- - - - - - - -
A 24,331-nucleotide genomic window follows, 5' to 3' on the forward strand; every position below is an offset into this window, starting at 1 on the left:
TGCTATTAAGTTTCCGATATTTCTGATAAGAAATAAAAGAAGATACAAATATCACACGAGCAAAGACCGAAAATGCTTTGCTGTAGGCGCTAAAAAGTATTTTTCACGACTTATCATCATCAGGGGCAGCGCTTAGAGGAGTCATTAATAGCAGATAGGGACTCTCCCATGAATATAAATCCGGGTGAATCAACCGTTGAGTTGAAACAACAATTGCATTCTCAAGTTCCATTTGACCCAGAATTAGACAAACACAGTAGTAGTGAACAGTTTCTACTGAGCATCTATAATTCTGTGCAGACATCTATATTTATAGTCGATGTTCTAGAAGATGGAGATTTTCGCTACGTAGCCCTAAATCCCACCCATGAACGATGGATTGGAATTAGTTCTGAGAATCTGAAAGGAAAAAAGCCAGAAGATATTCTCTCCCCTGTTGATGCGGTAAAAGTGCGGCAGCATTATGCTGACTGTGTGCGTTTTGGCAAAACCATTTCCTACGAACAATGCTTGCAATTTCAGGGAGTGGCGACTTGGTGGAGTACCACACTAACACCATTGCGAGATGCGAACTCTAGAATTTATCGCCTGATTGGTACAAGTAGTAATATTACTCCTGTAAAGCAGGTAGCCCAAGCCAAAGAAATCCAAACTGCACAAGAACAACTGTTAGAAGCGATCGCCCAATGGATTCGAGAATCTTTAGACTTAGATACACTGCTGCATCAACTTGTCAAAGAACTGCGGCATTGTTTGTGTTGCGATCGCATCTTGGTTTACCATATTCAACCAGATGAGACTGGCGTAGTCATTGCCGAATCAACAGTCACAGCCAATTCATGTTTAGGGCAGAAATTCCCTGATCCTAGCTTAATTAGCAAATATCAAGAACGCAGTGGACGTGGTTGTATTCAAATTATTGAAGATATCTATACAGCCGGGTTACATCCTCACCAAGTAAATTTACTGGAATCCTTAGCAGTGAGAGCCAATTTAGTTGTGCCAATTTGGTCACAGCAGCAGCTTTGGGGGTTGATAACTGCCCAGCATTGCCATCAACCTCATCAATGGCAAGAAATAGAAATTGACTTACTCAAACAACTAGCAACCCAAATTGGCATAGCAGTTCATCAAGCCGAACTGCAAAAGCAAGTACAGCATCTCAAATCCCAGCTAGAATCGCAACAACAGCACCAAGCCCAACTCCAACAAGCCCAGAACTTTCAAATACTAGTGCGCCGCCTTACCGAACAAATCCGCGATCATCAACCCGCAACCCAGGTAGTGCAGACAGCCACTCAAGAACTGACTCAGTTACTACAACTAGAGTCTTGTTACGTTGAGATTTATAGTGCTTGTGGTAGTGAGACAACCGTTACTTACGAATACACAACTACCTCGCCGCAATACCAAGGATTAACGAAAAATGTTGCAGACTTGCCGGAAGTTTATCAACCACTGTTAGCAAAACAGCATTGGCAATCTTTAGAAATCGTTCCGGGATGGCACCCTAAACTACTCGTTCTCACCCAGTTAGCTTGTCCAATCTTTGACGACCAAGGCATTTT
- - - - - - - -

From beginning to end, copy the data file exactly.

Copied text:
A 24,331-nucleotide genomic window follows, 5' to 3' on the forward strand; every position below is an offset into this window, starting at 1 on the left:
TGCTATTAAGTTTCCGATATTTCTGATAAGAAATAAAAGAAGATACAAATATCACACGAGCAAAGACCGAAAATGCTTTGCTGTAGGCGCTAAAAAGTATTTTTCACGACTTATCATCATCAGGGGCAGCGCTTAGAGGAGTCATTAATAGCAGATAGGGACTCTCCCATGAATATAAATCCGGGTGAATCAACCGTTGAGTTGAAACAACAATTGCATTCTCAAGTTCCATTTGACCCAGAATTAGACAAACACAGTAGTAGTGAACAGTTTCTACTGAGCATCTATAATTCTGTGCAGACATCTATATTTATAGTCGATGTTCTAGAAGATGGAGATTTTCGCTACGTAGCCCTAAATCCCACCCATGAACGATGGATTGGAATTAGTTCTGAGAATCTGAAAGGAAAAAAGCCAGAAGATATTCTCTCCCCTGTTGATGCGGTAAAAGTGCGGCAGCATTATGCTGACTGTGTGCGTTTTGGCAAAACCATTTCCTACGAACAATGCTTGCAATTTCAGGGAGTGGCGACTTGGTGGAGTACCACACTAACACCATTGCGAGATGCGAACTCTAGAATTTATCGCCTGATTGGTACAAGTAGTAATATTACTCCTGTAAAGCAGGTAGCCCAAGCCAAAGAAATCCAAACTGCACAAGAACAACTGTTAGAAGCGATCGCCCAATGGATTCGAGAATCTTTAGACTTAGATACACTGCTGCATCAACTTGTCAAAGAACTGCGGCATTGTTTGTGTTGCGATCGCATCTTGGTTTACCATATTCAACCAGATGAGACTGGCGTAGTCATTGCCGAATCAACAGTCACAGCCAATTCATGTTTAGGGCAGAAATTCCCTGATCCTAGCTTAATTAGCAAATATCAAGAACGCAGTGGACGTGGTTGTATTCAAATTATTGAAGATATCTATACAGCCGGGTTACATCCTCACCAAGTAAATTTACTGGAATCCTTAGCAGTGAGAGCCAATTTAGTTGTGCCAATTTGGTCACAGCAGCAGCTTTGGGGGTTGATAACTGCCCAGCATTGCCATCAACCTCATCAATGGCAAGAAATAGAAATTGACTTACTCAAACAACTAGCAACCCAAATTGGCATAGCAGTTCATCAAGCCGAACTGCAAAAGCAAGTACAGCATCTCAAATCCCAGCTAGAATCGCAACAACAGCACCAAGCCCAACTCCAACAAGCCCAGAACTTTCAAATACTAGTGCGCCGCCTTACCGAACAAATCCGCGATCATCAACCCGCAACCCAGGTAGTGCAGACAGCCACTCAAGAACTGACTCAGTTACTACAACTAGAGTCTTGTTACGTTGAGATTTATAGTGCTTGTGGTAGTGAGACAACCGTTACTTACGAATACACAACTACCTCGCCGCAATACCAAGGATTAACGAAAAATGTTGCAGACTTGCCGGAAGTTTATCAACCACTGTTAGCAAAACAGCATTGGCAATCTTTAGAAATCGTTCCGGGATGGCACCCTAAACTACTCGTTCTCACCCAGTTAGCTTGTCCAATCTTTGACGACCAAGGCATTTT